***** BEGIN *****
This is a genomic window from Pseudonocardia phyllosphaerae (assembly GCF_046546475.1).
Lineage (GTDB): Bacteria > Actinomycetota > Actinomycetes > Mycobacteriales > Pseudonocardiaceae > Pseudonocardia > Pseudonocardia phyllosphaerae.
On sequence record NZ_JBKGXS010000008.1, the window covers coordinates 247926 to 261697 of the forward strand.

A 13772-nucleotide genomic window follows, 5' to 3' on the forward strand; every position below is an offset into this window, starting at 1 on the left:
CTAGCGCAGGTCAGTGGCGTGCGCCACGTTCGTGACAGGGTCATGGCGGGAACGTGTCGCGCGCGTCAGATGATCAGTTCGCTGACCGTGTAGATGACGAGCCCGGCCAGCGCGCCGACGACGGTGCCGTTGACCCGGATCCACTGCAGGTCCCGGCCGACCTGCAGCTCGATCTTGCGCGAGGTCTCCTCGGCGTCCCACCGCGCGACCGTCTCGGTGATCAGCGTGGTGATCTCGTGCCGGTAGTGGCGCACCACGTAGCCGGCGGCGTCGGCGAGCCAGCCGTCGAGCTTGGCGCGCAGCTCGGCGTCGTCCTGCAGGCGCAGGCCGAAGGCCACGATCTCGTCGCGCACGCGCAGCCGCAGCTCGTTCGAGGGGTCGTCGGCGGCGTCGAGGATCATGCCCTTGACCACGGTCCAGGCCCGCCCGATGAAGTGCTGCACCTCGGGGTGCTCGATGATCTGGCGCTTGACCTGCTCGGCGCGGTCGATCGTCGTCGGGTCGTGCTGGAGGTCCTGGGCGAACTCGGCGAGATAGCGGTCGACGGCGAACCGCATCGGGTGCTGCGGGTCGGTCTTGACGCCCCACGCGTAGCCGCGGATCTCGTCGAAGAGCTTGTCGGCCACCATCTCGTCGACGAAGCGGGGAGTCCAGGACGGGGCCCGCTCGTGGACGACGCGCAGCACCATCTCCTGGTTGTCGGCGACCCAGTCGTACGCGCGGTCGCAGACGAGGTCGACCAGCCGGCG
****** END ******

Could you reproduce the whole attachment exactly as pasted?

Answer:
This is a genomic window from Pseudonocardia phyllosphaerae (assembly GCF_046546475.1).
Lineage (GTDB): Bacteria > Actinomycetota > Actinomycetes > Mycobacteriales > Pseudonocardiaceae > Pseudonocardia > Pseudonocardia phyllosphaerae.
On sequence record NZ_JBKGXS010000008.1, the window covers coordinates 247926 to 261697 of the forward strand.

A 13772-nucleotide genomic window follows, 5' to 3' on the forward strand; every position below is an offset into this window, starting at 1 on the left:
CTAGCGCAGGTCAGTGGCGTGCGCCACGTTCGTGACAGGGTCATGGCGGGAACGTGTCGCGCGCGTCAGATGATCAGTTCGCTGACCGTGTAGATGACGAGCCCGGCCAGCGCGCCGACGACGGTGCCGTTGACCCGGATCCACTGCAGGTCCCGGCCGACCTGCAGCTCGATCTTGCGCGAGGTCTCCTCGGCGTCCCACCGCGCGACCGTCTCGGTGATCAGCGTGGTGATCTCGTGCCGGTAGTGGCGCACCACGTAGCCGGCGGCGTCGGCGAGCCAGCCGTCGAGCTTGGCGCGCAGCTCGGCGTCGTCCTGCAGGCGCAGGCCGAAGGCCACGATCTCGTCGCGCACGCGCAGCCGCAGCTCGTTCGAGGGGTCGTCGGCGGCGTCGAGGATCATGCCCTTGACCACGGTCCAGGCCCGCCCGATGAAGTGCTGCACCTCGGGGTGCTCGATGATCTGGCGCTTGACCTGCTCGGCGCGGTCGATCGTCGTCGGGTCGTGCTGGAGGTCCTGGGCGAACTCGGCGAGATAGCGGTCGACGGCGAACCGCATCGGGTGCTGCGGGTCGGTCTTGACGCCCCACGCGTAGCCGCGGATCTCGTCGAAGAGCTTGTCGGCCACCATCTCGTCGACGAAGCGGGGAGTCCAGGACGGGGCCCGCTCGTGGACGACGCGCAGCACCATCTCCTGGTTGTCGGCGACCCAGTCGTACGCGCGGTCGCAGACGAGGTCGACCAGCCGGCG